Virality and Network Effects articles
When Megan Thee Stallion took off her bright orange mask and walked onstage to accept her Grammy on March 14, she fought back tears and thanked God, her mother, and her managers for helping her become the first female rapper to win the award for best new artist in two decades.
From 2000-2006 I ran the world’s largest psychological testing website — Tickle.com. We had 5 psychology and statistics PhDs on staff at the company, and our goal was to develop a system for understanding human motivations in order to get products to go viral.
In 2017 we published the NFX Manual which laid out 13 types of network effects. We later identified and published the “Expertise” network effect, which was the 14th type. Today, we’re sharing the 15th type of network effect: Tribal Network Effects.
The request makes sense. Apodaca’s video quickly became a meme with hundreds of copycats singing along to Fleetwood Mac’s “Dreams” while drinking Ocean Spray. And the earned media alone from the video likely helped boost brand awareness for the cooperative.
This is an edited, updated version of an essay I wrote in 2008 when this now popular idea was embryonic and ragged. I recently rewrote it to convey the core ideas, minus out-of-date details. This revisited essay appears in Tim Ferriss’ new book, Tools of Titans.
Adam Kucharski didn’t expect to publish a book about contagion in the middle of a global pandemic. But consider him less surprised than the rest of us. “In my field we always have the next pandemic on the radar,” he says.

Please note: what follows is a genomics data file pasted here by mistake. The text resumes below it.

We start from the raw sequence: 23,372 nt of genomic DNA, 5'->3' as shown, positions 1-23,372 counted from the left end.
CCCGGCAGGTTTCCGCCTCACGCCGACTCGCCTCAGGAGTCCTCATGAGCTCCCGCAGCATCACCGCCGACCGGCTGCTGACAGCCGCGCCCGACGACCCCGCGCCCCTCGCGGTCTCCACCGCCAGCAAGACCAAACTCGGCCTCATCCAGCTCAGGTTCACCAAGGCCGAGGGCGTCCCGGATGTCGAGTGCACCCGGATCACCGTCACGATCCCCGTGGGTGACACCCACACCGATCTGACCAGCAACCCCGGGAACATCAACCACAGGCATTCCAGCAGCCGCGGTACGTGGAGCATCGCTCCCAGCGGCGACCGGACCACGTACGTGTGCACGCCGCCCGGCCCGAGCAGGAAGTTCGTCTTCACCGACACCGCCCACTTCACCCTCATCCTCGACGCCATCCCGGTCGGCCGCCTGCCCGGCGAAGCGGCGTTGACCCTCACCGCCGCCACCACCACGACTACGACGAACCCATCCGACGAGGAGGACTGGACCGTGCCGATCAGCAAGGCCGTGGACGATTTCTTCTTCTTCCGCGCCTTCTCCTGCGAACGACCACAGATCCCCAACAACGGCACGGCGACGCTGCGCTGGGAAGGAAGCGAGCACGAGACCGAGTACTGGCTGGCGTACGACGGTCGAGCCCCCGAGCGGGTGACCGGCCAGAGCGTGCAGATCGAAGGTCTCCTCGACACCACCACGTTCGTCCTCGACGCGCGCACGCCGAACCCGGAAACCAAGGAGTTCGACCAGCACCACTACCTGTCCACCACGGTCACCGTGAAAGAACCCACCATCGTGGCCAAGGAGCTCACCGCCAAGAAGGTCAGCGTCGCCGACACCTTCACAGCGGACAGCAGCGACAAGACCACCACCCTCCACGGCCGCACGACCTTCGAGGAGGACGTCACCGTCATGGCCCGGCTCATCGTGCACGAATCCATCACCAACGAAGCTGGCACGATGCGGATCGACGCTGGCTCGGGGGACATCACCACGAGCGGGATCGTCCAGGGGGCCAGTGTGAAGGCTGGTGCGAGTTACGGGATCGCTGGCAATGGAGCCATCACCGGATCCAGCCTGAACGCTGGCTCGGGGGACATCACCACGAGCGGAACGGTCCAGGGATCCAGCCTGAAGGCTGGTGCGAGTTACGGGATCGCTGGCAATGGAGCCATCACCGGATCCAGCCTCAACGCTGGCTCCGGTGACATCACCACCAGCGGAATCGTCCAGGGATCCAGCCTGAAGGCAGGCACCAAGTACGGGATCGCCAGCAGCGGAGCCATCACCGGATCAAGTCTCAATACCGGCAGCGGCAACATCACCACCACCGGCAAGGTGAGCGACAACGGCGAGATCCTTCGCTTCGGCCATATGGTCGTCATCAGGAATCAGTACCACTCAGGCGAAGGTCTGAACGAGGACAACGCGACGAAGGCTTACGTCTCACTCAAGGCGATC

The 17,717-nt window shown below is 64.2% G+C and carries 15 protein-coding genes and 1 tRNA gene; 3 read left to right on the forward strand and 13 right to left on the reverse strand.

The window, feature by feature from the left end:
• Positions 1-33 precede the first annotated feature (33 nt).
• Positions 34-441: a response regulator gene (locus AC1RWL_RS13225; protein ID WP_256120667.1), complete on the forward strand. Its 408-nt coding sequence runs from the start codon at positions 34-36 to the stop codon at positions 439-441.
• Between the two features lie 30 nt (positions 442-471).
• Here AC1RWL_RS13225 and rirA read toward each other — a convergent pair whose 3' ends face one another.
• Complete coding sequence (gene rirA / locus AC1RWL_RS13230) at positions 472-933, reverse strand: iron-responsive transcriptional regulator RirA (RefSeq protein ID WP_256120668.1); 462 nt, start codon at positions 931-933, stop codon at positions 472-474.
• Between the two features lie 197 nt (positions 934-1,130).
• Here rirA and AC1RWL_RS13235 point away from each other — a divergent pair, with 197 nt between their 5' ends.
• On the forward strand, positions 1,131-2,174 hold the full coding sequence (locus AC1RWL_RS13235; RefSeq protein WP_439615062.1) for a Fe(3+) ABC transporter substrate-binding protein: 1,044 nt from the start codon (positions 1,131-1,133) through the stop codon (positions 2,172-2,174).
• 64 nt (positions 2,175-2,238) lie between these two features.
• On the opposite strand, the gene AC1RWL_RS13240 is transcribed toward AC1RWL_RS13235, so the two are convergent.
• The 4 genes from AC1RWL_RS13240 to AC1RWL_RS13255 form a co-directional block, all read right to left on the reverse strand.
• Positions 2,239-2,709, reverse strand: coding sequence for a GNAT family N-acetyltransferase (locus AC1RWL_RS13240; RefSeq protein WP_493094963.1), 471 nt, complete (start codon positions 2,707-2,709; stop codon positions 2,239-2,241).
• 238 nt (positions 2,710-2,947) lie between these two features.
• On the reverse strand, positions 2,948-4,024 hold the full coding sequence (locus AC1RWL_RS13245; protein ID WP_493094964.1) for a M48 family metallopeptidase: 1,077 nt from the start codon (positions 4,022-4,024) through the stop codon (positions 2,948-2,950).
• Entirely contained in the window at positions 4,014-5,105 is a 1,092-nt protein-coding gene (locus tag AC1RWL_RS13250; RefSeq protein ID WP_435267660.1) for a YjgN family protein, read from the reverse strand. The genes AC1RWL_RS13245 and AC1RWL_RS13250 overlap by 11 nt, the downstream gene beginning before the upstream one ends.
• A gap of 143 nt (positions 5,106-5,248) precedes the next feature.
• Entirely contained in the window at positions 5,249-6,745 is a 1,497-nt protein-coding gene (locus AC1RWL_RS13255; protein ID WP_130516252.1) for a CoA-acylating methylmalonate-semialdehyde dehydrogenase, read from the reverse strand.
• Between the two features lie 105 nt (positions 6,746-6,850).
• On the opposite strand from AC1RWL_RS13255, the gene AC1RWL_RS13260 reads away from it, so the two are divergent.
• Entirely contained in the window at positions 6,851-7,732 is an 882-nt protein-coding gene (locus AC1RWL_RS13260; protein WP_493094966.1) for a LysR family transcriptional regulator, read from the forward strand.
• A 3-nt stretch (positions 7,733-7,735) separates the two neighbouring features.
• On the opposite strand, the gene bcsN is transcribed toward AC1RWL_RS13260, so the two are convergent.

Kevin Kwok had a great essay the other day on Figma, and how its runaway success is based on hundreds of successful loops baked into its product and business model: Why Figma Wins | Kevin Kwok It got me thinking about loops. Loops are important and they are everywhere.
Few companies have experienced growth at the same scale as Canva. In less than 7 years, they have acquired over 15 MILLION users, 300,000 paying customers, and have been valued at 3.2 billion dollars (USD) after recently closing a $125m (USD) funding round.
As investors and advisors in over 60 early-marketplace startups, we’ve paid close attention to what it takes to get marketplaces started.
An availability cascade is a self-reinforcing process where a certain stance gains increasing prominence in public discourse, which increases its availability to people and which therefore makes them more likely to believe it and spread it further.
The following is an edited version of a recent online conversation I had with a team of bootstrappers about how to make their product attract early adopters. Q: What determines how quickly a new product gets adopted.
When an item is copied, the original tends to lose value — except when it doesn't. Driving the news: The biggest fight in the music industry this week is undoubtedly Taylor Swift vs. Scooter Braun, the manager of longtime Swift foe Kanye West.
Some of the most successful companies and products — from the phone era to the internet era — have all been predicated on the concept of network effects, where the network becomes more valuable to users as more people use it.
We’ve defined network effects — from what they are and aren’t to how to measure and manage them in practice — but network effects have still always been hotly debated: Where are they, are they real, are they enduring… and so on.
Some of the most successful companies and products have been predicated on the concept of network effects, where the network becomes more valuable to users as more people use it… if managed well. But you can’t manage what you can’t measure.
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Network effects are one of the most important dynamics in software and marketplace businesses. But they’re often spoken of in a binary way: either you have them, or you don’t.